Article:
Should You Buy This Mega-Bank?
Bob is a member of The Motley Fool Blog Network -- entries represent the personal opinion of the blogger and are not formally edited.
Many bank stocks have rallied considerably over the past year. It’s not entirely difficult to see why: a slew of economic data reports in recent months have confirmed that the U.S. economy is on the mend. Slowly but surely, the nation digs itself out of the massive hole caused by the financial crisis.
Consumers are feeling better about their personal finances, the housing market is showing signs of life, and the labor market continues its gradual, albeit painfully slow, recovery. Banks are major beneficiaries of all these tailwinds, and bank stocks are in full rally mode.
One of the biggest banks in the United States is Bank of America (NYSE: BAC), which like the country itself, is slowly getting itself back on solid footing. Is now the time to buy?
Rising from the ashes
As the financial crisis set in, investors watched in horror as many of our nation’s banks, including Bank of America, JPMorgan (NYSE: JPM), and Wells Fargo (NYSE: WFC), teetered on the brink of insolvency. Stock prices at these banks plummeted, and their dividends were slashed to nearly zero.
Fast forward to today, and you’d think the financial crisis never happened. Banks are back to reporting profitability, and some have raised their dividends many times.
Wells Fargo had a great first quarter, achieving record net income in what was a solid report. Revenue was roughly flat year over year, but diluted earnings per share rose 23% and the company expanded its return on average assets and return on equity ratios by 18 basis points and 145 basis points, respectively.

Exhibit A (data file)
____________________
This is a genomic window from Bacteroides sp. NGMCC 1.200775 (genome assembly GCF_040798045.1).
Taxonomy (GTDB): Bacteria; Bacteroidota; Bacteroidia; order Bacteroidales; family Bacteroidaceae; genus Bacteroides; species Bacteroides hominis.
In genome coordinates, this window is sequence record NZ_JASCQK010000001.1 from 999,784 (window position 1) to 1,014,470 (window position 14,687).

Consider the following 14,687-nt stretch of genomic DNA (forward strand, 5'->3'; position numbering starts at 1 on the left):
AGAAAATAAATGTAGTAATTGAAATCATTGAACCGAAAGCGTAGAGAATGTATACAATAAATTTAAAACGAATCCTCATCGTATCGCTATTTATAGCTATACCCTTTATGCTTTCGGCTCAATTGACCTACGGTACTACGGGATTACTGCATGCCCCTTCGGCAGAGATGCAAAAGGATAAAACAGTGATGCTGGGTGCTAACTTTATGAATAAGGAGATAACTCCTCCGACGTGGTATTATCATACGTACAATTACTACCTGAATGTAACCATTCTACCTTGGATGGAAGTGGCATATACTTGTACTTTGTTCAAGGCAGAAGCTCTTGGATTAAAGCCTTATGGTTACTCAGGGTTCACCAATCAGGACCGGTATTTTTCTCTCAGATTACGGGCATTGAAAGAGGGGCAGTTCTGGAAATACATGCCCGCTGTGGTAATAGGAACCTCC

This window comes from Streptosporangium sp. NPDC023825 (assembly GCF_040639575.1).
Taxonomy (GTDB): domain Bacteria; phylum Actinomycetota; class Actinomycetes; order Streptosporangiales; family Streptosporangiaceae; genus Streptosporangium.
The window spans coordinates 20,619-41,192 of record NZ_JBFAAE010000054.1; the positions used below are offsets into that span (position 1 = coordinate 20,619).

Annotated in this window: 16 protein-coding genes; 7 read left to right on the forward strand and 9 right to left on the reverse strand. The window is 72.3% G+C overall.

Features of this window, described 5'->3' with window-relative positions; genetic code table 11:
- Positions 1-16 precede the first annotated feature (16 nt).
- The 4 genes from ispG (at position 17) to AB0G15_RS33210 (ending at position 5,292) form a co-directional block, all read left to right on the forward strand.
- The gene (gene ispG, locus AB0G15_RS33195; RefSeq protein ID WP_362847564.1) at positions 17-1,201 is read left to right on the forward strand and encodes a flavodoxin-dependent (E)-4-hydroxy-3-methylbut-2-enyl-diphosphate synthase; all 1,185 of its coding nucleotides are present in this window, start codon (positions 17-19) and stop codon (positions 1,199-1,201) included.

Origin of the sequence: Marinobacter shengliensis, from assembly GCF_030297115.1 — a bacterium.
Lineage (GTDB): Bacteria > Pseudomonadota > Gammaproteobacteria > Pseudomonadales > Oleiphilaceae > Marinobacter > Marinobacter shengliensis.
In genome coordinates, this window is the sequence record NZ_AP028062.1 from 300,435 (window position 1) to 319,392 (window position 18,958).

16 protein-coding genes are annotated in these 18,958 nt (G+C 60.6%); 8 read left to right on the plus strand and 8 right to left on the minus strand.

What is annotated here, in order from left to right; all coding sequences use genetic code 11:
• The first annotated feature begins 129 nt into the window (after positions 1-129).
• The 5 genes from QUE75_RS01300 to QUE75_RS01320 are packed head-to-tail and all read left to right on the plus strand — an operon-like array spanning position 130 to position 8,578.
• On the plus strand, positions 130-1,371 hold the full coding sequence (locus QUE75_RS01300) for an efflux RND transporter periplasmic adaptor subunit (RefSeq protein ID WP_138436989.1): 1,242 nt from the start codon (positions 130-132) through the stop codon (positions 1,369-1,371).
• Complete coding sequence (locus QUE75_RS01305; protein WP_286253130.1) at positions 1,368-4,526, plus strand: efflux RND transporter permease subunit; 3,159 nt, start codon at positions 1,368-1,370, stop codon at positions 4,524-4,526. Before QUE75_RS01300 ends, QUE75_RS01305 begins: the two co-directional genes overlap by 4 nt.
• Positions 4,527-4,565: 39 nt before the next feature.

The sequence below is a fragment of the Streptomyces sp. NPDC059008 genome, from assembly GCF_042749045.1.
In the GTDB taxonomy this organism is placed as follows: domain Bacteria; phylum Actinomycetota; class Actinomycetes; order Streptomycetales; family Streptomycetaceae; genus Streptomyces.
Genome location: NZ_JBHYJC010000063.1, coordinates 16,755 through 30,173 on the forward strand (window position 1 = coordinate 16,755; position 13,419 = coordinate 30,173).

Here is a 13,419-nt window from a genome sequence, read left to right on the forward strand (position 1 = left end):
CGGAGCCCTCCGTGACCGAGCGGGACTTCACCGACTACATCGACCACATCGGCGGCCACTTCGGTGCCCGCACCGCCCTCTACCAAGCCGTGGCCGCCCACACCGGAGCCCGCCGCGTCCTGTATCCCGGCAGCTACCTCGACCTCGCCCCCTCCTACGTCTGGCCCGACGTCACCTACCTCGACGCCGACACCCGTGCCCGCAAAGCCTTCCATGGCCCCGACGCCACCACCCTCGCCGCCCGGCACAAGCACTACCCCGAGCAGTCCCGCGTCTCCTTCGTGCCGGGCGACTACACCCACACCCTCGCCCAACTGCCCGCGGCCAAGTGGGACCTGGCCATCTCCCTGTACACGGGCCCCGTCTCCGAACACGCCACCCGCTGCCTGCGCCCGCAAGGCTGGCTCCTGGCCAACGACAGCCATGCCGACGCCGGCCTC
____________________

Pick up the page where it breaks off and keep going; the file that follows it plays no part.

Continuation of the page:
JPMorgan’s first quarter was equally impressive. Net income and earnings per share clocked in at record levels of $6.5 billion and $1.59 per share, respectively. This represented 33% growth in both metrics versus the first quarter last year.
Bank of America’s continued struggles
Bank of America, meanwhile, continues to be haunted by the memories of the financial crisis, namely in the form of massive legal expenses.
Bank of America has paid more than $50 billion in mortgage-related legal fees to settle disputes made against its subsidiary Countrywide, which it acquired just before the financial crisis.
The bank reported first-quarter profit of $0.20 per share, missing analyst expectations. In the first quarter, the bank had litigation expenses of $881 million.
These expenses have hurt profitability and impeded the company’s ability to reward shareholders. The bank hasn’t been able to increase its dividend above its current level of $0.01 per share quarterly.
This token payout pales in comparison to what other banks offer their shareholders.
Impressively, Wells Fargo has raised its dividend in two consecutive quarters. The company yields 3%, and its annual dividend payment is up 36% from its payout level one year ago.
Likewise, JPMorgan is back to paying shareholders a healthy dividend, which yields nearly 3% at recent prices.
Better opportunities among the banks
Bank of America is slowly healing its business and returning to profitability. However, massive legal expenses continue to be a major drag on growth, which is reverberating through to shareholders in the form of puny dividends.
Wells Fargo and JPMorgan, meanwhile, are posting record operating results and in turn, ratcheting up their shareholder rewards.
As a result, while Bank of America may prove to be a long-term winner, there are better opportunities to be had today among bank stocks. Therefore, I’d recommend investors give Wells Fargo and JPMorgan preference.
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Robert Ciura has no position in any stocks mentioned. The Motley Fool recommends Bank of America and Wells Fargo. The Motley Fool owns shares of Bank of America, JPMorgan Chase & Co., and Wells Fargo. Try any of our Foolish newsletter services free for 30 days. We Fools may not all hold the same opinions, but we all believe that considering a diverse range of insights makes us better investors. The Motley Fool has a disclosure policy. Is this post wrong? Click here. Think you can do better? Join us and write your own!